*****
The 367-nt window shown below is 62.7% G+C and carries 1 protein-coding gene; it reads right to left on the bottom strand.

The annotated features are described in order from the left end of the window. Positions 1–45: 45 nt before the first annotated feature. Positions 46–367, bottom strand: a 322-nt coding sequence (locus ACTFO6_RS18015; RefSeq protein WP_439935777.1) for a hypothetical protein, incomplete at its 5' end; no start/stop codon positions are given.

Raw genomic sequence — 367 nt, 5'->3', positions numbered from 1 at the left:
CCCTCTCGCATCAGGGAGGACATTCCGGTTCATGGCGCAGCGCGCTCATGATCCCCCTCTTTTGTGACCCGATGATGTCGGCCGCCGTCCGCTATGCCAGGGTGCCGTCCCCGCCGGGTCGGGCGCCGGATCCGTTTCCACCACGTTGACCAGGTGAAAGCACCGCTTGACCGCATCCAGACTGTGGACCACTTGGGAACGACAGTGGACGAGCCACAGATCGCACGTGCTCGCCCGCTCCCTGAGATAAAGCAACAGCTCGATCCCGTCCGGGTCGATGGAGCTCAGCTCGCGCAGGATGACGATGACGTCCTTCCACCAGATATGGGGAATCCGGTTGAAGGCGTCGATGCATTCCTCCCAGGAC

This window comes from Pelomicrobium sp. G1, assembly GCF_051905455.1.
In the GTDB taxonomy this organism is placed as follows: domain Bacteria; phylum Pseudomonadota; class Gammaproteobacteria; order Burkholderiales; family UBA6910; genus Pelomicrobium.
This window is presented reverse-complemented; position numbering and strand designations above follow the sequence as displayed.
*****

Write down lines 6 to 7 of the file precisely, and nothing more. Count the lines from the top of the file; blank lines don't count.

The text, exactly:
In the GTDB taxonomy this organism is placed as follows: domain Bacteria; phylum Pseudomonadota; class Gammaproteobacteria; order Burkholderiales; family UBA6910; genus Pelomicrobium.
This window is presented reverse-complemented; position numbering and strand designations above follow the sequence as displayed.